Iran: Protesters Threatened With Revolutionary Guards' 'Iron Fist' If Unrest Continues

An Iranian woman raises her fist amid the smoke of tear gas at the University of Tehran during a protest driven by anger over economic problems, in the capital of Tehran on December 30. Students protested in demonstrations sparked by anger over Iran's economic problems, videos on social media showed, but were outnumbered by counterdemonstrators. STR/AFP/Getty Images

Two people have reportedly died in ongoing anti-government protests in Iran, the largest civil unrest the authoritarian country has faced in almost a decade.

Videos uploaded on social media showing protests in Dorud, in the Lorestan province of western Iran, displayed two men covered in blood, lying motionless on the ground, as a voiceover describes how they were shot dead after riot police opened fire on the protesters, Reuters reported Sunday.

According to a local source who spoke to CNN, a mob stormed the governor's office and set it on fire, and five people were shot as the riot police opened fire.

Dorud is one of the cities where a protest that began on Thursday in Mashhad, Iran's second-largest city, spread to the rest of the country the following day and continued on Saturday, reaching the capital Tehran where clashes between protesters and riot police erupted in the area of the main university. Pro-government crowds, who were called to the streets in Tehran and in as many as 1,200 cities and towns across the country to mark the crushing of the 2009 unrest by the security forces, were parading nearby the clashes, Reuters reported.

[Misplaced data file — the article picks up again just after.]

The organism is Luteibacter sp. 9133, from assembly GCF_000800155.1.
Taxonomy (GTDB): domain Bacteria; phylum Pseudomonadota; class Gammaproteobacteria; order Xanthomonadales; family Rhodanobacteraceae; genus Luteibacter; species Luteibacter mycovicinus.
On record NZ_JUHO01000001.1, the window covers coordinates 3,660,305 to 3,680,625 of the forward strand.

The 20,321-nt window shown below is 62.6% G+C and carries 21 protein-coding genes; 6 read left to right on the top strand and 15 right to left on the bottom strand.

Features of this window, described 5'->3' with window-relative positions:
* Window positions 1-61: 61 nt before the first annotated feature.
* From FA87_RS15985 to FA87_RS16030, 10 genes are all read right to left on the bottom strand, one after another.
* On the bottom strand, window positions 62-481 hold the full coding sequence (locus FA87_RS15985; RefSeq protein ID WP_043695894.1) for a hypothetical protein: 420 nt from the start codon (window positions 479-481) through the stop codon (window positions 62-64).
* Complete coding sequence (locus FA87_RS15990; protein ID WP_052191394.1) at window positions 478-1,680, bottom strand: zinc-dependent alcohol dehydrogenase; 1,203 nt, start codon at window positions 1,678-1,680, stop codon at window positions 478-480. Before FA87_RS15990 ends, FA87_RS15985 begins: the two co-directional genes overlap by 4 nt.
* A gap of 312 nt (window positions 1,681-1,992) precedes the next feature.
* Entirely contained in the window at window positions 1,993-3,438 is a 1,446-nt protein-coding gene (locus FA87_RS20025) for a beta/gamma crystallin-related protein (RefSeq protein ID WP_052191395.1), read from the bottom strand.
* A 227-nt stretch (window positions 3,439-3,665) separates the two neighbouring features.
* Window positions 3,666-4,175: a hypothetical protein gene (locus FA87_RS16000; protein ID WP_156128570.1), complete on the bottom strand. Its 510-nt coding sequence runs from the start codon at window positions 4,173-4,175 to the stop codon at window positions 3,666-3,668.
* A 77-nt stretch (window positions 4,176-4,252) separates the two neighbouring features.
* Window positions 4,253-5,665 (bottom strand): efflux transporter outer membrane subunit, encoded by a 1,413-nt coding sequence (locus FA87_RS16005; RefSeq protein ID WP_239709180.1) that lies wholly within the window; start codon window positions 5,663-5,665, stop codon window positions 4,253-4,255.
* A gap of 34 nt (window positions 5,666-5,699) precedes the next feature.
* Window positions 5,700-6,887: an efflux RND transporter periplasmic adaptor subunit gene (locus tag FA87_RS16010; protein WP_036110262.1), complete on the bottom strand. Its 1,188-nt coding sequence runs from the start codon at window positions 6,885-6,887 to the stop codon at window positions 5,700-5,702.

But despite the state-sponsored events, across the country protesters could be heard chanting "Death to the dictator!" protesting both President Hassan Rouhani, who was re-elected in 2015 on a promise to improve the country's economy, and Ayatollah Khamenei. Demonstrations, catalyzed by a series of price hikes called for an end to ongoing Iranian involvement in regional conflicts in Iraq and Syria and an improvement in the country's economic conditions.

A commander of the country's Revolutionary Guards told a local news agency the situation in Tehran was under control, but warned thatprotesters would face "the nation's iron fist" if unrest persisted.

"If people came into the streets over high prices, they should not have chanted those (anti-government) slogans and burned public property and cars," Brigadier-General Esmail Kowsari told ISNA, quoted in the BBC, referring to reports of protesters storming local authorities' offices and burning banners bearing Khamenei's pictures.

President Donald Trump warned against the use of violence to stem protests in a series of tweets on Friday. "Many reports of peaceful protests by Iranian citizens fed up with regime's corruption & its squandering of the nation's wealth to fund terrorism abroad. Iranian govt should respect their people's rights, including right to express themselves. The world is watching!" he wrote, before linking to snippets of his September speech at the U.N. General Assembly in which he said "oppressive regimes cannot endure forever."

Oppressive regimes cannot endure forever, and the day will come when the Iranian people will face a choice. The world is watching!

— Donald J. Trump (@realDonaldTrump) December 30, 2017

Iranian Foreign Ministry spokesman Bahram Qasemi rejected Trump's remarks as "worthless, lacking credibility and opportunistic."